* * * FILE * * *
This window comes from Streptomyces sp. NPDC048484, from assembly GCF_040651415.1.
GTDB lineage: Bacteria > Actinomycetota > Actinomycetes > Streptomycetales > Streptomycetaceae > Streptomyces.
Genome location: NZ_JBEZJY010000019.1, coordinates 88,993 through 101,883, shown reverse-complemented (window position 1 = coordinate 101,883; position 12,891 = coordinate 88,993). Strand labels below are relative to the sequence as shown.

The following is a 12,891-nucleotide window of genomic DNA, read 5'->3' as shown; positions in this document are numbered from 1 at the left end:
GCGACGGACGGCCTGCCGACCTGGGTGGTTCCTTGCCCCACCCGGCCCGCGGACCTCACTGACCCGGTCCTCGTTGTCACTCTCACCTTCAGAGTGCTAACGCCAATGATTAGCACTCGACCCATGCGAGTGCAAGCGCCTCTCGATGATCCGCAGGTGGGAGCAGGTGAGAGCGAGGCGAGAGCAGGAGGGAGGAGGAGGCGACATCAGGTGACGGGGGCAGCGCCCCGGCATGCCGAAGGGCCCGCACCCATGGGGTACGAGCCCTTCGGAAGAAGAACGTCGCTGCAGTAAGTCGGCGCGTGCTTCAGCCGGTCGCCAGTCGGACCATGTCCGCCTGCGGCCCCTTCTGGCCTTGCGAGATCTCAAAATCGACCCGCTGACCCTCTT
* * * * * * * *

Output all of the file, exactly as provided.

This window comes from Streptomyces sp. NPDC048484, from assembly GCF_040651415.1.
GTDB lineage: Bacteria > Actinomycetota > Actinomycetes > Streptomycetales > Streptomycetaceae > Streptomyces.
Genome location: NZ_JBEZJY010000019.1, coordinates 88,993 through 101,883, shown reverse-complemented (window position 1 = coordinate 101,883; position 12,891 = coordinate 88,993). Strand labels below are relative to the sequence as shown.

The following is a 12,891-nucleotide window of genomic DNA, read 5'->3' as shown; positions in this document are numbered from 1 at the left end:
GCGACGGACGGCCTGCCGACCTGGGTGGTTCCTTGCCCCACCCGGCCCGCGGACCTCACTGACCCGGTCCTCGTTGTCACTCTCACCTTCAGAGTGCTAACGCCAATGATTAGCACTCGACCCATGCGAGTGCAAGCGCCTCTCGATGATCCGCAGGTGGGAGCAGGTGAGAGCGAGGCGAGAGCAGGAGGGAGGAGGAGGCGACATCAGGTGACGGGGGCAGCGCCCCGGCATGCCGAAGGGCCCGCACCCATGGGGTACGAGCCCTTCGGAAGAAGAACGTCGCTGCAGTAAGTCGGCGCGTGCTTCAGCCGGTCGCCAGTCGGACCATGTCCGCCTGCGGCCCCTTCTGGCCTTGCGAGATCTCAAAATCGACCCGCTGACCCTCTT